I’ve recently been reflecting upon my event planning and management skills, in part prompted by some work I’ve been doing on my Chartership portfolio. I’m still trying to straighten out my thoughts so this post will probably be more rambling than usual, but if you can bear with me please do, and I’d really appreciate any advice you care to offer.
So far, I’ve project managed a literary festival, organised a 2 day senior management retreat, and worked on a variety of meetings, lectures and conferences in a variety of ways. I really enjoy the challenges posed by events, the need to work towards a set deadline and the pressure of delivering something public suit my working style. I like responsibility but I’m not especially fond of being in the limelight, so being the person hiding behind a clipboard on the big day makes me very happy. I’m also reasonably organised, and making lists is one of my most favourite things in the world.
So far so good. But lest I start to come across as complacent, let’s take a look at the other side. Despite the lists I’m not always good at seeing the bigger picture, tending to get caught up with details. I can become too emotionally invested in minor things, when my energy would be better spent elsewhere. I get quite stressed if I don’t know how much authority I have for decision-making, and even more so when I don’t receive all the information I need to do something properly. Not receiving an adequate response in a timely fashion has been known to turn me into a gibbering heap.
So what can I do about this? Homing straight in on the obvious I think it breaks down into two main strands – managing myself and managing others. With regards to the latter, there are clearly some quick wins. I should take more care to extract all the information I need (along with necessary permissions/authorisations) at the earliest possible opportunity. Conversely, if I want someone to do something for me I need to communicate effectively about both task and deadline. And I really should pick up the phone more, especially when I’m looking for a rapid response.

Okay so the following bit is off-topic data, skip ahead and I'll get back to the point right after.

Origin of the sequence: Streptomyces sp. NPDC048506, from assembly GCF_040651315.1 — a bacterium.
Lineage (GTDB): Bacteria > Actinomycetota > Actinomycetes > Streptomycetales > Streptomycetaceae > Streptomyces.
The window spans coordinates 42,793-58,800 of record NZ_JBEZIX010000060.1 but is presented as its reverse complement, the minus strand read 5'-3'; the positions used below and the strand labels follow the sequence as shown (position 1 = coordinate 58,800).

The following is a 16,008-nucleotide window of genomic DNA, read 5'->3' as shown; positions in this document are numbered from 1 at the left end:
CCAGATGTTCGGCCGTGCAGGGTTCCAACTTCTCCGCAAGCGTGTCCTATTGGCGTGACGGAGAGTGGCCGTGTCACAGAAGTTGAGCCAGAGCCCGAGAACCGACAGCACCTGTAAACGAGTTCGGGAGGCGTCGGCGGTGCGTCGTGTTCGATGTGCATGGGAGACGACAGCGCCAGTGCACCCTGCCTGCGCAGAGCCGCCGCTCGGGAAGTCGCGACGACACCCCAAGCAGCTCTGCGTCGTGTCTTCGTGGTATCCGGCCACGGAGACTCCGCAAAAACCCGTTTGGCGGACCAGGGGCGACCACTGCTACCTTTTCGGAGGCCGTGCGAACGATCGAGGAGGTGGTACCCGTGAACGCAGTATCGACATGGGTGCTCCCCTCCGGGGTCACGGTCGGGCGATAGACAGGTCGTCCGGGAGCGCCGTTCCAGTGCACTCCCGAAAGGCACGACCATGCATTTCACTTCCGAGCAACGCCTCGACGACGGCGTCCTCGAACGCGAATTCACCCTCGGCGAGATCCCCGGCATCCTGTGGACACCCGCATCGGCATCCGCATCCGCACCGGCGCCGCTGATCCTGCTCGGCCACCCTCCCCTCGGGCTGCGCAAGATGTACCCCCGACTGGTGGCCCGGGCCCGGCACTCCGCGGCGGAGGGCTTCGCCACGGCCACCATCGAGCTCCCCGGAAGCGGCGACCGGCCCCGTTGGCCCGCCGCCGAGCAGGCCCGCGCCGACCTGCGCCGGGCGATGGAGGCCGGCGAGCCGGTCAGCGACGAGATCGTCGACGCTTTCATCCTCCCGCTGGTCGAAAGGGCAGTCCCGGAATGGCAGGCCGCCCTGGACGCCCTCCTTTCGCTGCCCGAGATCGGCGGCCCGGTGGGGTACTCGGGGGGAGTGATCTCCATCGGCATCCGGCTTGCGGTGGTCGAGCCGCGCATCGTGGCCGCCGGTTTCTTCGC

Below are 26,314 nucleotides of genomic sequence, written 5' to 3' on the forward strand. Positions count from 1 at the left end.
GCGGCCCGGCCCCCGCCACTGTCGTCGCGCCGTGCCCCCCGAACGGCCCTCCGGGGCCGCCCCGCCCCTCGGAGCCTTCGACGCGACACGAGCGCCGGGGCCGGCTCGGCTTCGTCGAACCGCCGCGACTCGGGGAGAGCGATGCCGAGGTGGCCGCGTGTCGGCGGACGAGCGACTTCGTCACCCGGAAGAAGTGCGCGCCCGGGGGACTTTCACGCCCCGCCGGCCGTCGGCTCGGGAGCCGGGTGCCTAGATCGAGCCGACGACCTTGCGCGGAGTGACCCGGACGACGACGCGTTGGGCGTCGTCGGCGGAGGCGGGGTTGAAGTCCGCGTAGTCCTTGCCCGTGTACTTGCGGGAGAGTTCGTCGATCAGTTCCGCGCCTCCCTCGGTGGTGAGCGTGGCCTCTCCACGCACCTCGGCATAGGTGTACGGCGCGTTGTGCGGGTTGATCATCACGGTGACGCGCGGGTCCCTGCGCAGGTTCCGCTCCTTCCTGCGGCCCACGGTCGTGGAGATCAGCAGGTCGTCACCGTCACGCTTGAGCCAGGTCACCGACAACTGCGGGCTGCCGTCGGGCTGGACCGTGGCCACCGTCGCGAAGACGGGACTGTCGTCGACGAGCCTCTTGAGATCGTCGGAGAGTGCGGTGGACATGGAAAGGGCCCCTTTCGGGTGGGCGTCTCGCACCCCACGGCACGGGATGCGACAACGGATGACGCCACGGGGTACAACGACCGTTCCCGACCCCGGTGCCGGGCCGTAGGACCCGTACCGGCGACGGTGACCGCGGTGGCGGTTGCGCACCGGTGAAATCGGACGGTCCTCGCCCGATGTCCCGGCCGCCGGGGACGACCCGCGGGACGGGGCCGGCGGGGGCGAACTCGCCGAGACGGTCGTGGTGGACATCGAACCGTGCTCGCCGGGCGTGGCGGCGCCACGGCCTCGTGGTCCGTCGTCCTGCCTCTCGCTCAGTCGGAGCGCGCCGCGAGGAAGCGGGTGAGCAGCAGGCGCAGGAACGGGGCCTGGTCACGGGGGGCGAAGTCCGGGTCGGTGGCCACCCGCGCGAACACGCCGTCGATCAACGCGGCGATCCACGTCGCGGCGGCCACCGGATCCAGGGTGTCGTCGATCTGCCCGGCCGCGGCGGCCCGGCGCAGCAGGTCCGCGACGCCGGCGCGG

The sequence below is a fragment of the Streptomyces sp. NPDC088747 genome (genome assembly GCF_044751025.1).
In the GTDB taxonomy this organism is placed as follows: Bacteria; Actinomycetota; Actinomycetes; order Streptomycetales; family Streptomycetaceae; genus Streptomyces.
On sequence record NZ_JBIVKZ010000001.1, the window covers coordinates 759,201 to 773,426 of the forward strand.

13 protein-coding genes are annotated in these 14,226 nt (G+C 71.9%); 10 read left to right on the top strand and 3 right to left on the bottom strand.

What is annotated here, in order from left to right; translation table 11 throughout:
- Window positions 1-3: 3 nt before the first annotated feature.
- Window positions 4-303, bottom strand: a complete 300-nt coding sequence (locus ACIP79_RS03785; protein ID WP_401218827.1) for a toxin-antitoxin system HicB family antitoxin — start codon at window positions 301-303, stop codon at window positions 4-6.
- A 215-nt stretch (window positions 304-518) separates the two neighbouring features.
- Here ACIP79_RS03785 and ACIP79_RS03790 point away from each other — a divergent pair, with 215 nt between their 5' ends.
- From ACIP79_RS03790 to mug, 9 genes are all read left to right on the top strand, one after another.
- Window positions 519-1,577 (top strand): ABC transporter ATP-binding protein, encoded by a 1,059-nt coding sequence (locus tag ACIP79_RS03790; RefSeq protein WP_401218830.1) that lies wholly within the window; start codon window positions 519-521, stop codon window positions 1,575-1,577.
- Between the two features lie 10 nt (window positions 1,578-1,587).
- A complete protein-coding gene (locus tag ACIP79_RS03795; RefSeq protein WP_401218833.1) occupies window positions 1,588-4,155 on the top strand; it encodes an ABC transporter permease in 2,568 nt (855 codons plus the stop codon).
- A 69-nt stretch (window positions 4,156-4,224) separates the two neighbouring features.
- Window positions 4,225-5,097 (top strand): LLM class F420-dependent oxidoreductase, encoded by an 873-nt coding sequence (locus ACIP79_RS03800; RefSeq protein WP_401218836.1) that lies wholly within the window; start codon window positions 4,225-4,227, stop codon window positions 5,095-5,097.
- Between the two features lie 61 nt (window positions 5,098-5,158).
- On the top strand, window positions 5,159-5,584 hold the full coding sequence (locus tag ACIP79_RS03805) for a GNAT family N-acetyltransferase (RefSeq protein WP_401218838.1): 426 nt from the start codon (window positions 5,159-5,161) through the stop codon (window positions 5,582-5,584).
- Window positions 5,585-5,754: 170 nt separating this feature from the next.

Managing myself better seems somewhat more challenging, especially as I’m fairly sure I already know where I’m going wrong. To start with I should make a point of translating some of my lists into a project plan, and sticking to it (in fairness I have been known to do this). When I’m stressing about a specific thing I should take a step back and assess how important it is to the overall piece – how much of my blood, sweat and tears is really justified, and whether there’s a different/better way of achieving it. I also need to remember that it is never too early to get quotes for things, and that lining up suitable suppliers in advance saves a lot of hassle later on.
Another thing which would also really help is to improve my information management. (I know, what an admission!) In the quiet times I’m pretty good about managing my inbox and keeping my documents in order, but when I’m rushing around like a mad thing it all falls apart, which then adds to my stress levels when I can’t find things.
And of course there’s the perennial prevarication problem. I’m extremely good at raising my own blood pressure by avoiding getting to grips with certain things until I absolutely have to, which is usually a really bad strategy. (So why do I always do this to myself then? I only wish I knew.) It has just occurred to me that a smart way of sorting out these last two issues would be to use prevarication time to clear out emails or file documents properly, then at least if I’m not getting on with bigger matters I’m at least helping myself achieve something.
So really, this all boils down to a fairly simple solution – get all the information necessary, do things as early as possible, don’t sweat the small stuff. Oh, and be more organised. Easy!
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